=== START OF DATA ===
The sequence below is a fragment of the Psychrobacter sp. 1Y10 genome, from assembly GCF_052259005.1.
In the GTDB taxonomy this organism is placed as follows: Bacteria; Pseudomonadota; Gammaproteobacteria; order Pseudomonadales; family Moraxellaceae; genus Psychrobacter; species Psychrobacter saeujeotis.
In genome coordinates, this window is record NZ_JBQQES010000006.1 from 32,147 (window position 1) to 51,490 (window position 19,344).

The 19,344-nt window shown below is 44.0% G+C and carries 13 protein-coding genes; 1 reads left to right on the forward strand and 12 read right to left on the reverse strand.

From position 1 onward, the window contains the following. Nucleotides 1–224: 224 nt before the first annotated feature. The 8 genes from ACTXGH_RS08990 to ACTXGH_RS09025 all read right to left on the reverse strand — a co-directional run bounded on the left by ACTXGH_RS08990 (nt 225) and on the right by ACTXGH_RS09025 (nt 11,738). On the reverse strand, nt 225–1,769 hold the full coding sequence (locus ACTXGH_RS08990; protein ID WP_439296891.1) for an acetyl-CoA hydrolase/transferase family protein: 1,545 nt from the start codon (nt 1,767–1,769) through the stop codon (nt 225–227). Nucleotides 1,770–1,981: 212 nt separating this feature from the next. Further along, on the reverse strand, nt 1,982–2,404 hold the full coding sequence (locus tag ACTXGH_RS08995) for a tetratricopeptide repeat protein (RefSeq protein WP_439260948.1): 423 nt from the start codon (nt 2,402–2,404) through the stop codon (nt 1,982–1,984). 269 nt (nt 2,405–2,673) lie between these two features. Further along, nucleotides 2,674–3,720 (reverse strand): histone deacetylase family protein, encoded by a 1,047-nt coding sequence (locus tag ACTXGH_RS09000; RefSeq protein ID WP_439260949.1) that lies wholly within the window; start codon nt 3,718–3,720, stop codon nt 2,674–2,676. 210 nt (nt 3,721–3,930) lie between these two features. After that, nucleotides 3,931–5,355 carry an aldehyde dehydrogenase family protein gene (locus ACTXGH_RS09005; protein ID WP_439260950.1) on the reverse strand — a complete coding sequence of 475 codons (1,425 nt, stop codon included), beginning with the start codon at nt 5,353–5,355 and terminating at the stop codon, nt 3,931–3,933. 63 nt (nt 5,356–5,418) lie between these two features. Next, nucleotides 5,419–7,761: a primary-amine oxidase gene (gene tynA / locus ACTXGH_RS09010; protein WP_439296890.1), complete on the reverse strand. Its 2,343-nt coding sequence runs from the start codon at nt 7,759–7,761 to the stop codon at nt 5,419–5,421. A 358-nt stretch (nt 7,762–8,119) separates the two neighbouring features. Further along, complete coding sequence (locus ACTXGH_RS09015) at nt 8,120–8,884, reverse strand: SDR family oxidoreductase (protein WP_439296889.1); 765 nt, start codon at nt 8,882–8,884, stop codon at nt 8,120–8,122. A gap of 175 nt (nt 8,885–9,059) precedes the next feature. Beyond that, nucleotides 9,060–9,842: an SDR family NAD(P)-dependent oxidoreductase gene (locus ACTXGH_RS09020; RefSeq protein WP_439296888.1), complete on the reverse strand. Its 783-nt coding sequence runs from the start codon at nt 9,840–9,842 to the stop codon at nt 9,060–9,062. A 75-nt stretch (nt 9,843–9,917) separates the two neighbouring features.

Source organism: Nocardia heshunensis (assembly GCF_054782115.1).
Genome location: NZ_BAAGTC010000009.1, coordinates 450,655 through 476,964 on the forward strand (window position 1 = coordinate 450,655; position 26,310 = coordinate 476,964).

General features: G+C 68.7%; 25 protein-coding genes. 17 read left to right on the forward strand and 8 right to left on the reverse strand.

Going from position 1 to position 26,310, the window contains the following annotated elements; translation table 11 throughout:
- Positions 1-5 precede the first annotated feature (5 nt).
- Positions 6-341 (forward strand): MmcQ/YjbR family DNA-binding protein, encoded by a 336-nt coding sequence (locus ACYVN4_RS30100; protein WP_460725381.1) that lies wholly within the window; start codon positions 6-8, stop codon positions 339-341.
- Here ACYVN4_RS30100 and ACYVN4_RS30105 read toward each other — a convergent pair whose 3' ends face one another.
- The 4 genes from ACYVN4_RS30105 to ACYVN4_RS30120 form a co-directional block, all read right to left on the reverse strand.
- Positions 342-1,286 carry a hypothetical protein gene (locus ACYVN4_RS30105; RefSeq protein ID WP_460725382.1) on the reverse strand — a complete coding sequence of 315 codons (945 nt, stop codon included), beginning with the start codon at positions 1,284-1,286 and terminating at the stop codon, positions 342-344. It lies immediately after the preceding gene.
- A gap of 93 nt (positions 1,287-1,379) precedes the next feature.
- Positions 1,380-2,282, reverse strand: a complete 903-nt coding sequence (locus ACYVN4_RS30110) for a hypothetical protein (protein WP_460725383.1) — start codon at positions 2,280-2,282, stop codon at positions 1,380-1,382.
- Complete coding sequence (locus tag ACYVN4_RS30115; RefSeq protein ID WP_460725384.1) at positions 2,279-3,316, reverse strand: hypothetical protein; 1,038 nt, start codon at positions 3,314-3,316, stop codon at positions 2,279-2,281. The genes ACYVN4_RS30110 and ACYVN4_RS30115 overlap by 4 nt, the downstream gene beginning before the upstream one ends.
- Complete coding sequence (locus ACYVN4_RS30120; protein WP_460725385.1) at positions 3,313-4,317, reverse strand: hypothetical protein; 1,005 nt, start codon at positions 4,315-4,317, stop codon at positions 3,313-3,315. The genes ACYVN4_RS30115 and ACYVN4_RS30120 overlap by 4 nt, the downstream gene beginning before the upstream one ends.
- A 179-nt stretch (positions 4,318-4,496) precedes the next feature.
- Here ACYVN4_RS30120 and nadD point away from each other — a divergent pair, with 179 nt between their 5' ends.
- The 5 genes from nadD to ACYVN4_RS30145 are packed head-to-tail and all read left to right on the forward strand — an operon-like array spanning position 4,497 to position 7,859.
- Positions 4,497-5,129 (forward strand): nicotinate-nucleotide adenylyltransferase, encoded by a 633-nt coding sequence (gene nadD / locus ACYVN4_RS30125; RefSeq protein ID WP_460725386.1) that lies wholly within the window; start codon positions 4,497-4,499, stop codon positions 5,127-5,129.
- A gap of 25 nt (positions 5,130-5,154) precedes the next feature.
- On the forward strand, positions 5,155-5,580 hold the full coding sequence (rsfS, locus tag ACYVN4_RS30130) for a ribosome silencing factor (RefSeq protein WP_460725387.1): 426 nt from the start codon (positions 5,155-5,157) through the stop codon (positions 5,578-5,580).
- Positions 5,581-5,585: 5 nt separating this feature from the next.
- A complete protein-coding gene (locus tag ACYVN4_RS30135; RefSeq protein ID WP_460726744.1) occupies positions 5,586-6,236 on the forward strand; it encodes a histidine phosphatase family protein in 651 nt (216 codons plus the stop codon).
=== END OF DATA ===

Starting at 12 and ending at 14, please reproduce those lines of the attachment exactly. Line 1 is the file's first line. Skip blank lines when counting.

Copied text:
- Here ACYVN4_RS30100 and ACYVN4_RS30105 read toward each other — a convergent pair whose 3' ends face one another.
- The 4 genes from ACYVN4_RS30105 to ACYVN4_RS30120 form a co-directional block, all read right to left on the reverse strand.
- Positions 342-1,286 carry a hypothetical protein gene (locus ACYVN4_RS30105; RefSeq protein ID WP_460725382.1) on the reverse strand — a complete coding sequence of 315 codons (945 nt, stop codon included), beginning with the start codon at positions 1,284-1,286 and terminating at the stop codon, positions 342-344. It lies immediately after the preceding gene.